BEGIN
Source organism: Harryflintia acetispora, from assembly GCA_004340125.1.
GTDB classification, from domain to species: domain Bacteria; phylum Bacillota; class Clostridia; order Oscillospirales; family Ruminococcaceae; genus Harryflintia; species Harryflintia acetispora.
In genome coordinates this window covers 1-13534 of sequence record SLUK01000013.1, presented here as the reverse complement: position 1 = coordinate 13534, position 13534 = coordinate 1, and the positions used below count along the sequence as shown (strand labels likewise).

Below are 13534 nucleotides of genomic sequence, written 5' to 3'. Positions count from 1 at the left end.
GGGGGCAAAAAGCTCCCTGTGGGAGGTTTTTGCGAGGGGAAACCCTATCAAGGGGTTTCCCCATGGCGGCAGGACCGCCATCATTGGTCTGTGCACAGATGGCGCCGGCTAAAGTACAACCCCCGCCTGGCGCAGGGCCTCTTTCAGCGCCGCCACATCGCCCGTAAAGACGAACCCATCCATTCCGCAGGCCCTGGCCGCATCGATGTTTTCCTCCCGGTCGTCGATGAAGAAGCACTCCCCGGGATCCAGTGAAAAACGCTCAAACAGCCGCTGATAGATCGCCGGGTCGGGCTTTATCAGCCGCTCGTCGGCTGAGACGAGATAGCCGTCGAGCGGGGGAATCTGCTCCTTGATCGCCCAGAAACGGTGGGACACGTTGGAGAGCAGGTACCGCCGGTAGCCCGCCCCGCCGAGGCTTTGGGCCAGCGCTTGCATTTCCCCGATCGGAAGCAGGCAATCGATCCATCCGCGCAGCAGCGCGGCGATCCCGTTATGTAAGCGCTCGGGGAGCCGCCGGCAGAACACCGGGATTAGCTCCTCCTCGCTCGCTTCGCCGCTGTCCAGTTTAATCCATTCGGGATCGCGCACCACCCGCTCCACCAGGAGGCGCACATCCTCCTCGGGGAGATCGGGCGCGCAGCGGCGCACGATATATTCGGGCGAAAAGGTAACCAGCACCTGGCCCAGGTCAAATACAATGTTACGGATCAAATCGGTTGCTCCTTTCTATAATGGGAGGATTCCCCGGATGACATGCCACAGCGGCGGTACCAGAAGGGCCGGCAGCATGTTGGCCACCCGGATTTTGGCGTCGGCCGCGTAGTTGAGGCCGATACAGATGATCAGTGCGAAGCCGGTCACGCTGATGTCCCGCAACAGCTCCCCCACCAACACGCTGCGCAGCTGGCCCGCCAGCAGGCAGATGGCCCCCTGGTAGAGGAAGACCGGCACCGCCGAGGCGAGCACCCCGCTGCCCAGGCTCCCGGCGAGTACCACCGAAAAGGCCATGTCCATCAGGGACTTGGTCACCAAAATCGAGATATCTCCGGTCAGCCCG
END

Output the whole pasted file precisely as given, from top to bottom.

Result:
Source organism: Harryflintia acetispora, from assembly GCA_004340125.1.
GTDB classification, from domain to species: domain Bacteria; phylum Bacillota; class Clostridia; order Oscillospirales; family Ruminococcaceae; genus Harryflintia; species Harryflintia acetispora.
In genome coordinates this window covers 1-13534 of sequence record SLUK01000013.1, presented here as the reverse complement: position 1 = coordinate 13534, position 13534 = coordinate 1, and the positions used below count along the sequence as shown (strand labels likewise).

Below are 13534 nucleotides of genomic sequence, written 5' to 3'. Positions count from 1 at the left end.
GGGGGCAAAAAGCTCCCTGTGGGAGGTTTTTGCGAGGGGAAACCCTATCAAGGGGTTTCCCCATGGCGGCAGGACCGCCATCATTGGTCTGTGCACAGATGGCGCCGGCTAAAGTACAACCCCCGCCTGGCGCAGGGCCTCTTTCAGCGCCGCCACATCGCCCGTAAAGACGAACCCATCCATTCCGCAGGCCCTGGCCGCATCGATGTTTTCCTCCCGGTCGTCGATGAAGAAGCACTCCCCGGGATCCAGTGAAAAACGCTCAAACAGCCGCTGATAGATCGCCGGGTCGGGCTTTATCAGCCGCTCGTCGGCTGAGACGAGATAGCCGTCGAGCGGGGGAATCTGCTCCTTGATCGCCCAGAAACGGTGGGACACGTTGGAGAGCAGGTACCGCCGGTAGCCCGCCCCGCCGAGGCTTTGGGCCAGCGCTTGCATTTCCCCGATCGGAAGCAGGCAATCGATCCATCCGCGCAGCAGCGCGGCGATCCCGTTATGTAAGCGCTCGGGGAGCCGCCGGCAGAACACCGGGATTAGCTCCTCCTCGCTCGCTTCGCCGCTGTCCAGTTTAATCCATTCGGGATCGCGCACCACCCGCTCCACCAGGAGGCGCACATCCTCCTCGGGGAGATCGGGCGCGCAGCGGCGCACGATATATTCGGGCGAAAAGGTAACCAGCACCTGGCCCAGGTCAAATACAATGTTACGGATCAAATCGGTTGCTCCTTTCTATAATGGGAGGATTCCCCGGATGACATGCCACAGCGGCGGTACCAGAAGGGCCGGCAGCATGTTGGCCACCCGGATTTTGGCGTCGGCCGCGTAGTTGAGGCCGATACAGATGATCAGTGCGAAGCCGGTCACGCTGATGTCCCGCAACAGCTCCCCCACCAACACGCTGCGCAGCTGGCCCGCCAGCAGGCAGATGGCCCCCTGGTAGAGGAAGACCGGCACCGCCGAGGCGAGCACCCCGCTGCCCAGGCTCCCGGCGAGTACCACCGAAAAGGCCATGTCCATCAGGGACTTGGTCACCAAAATCGAGATATCTCCGGTCAGCCCG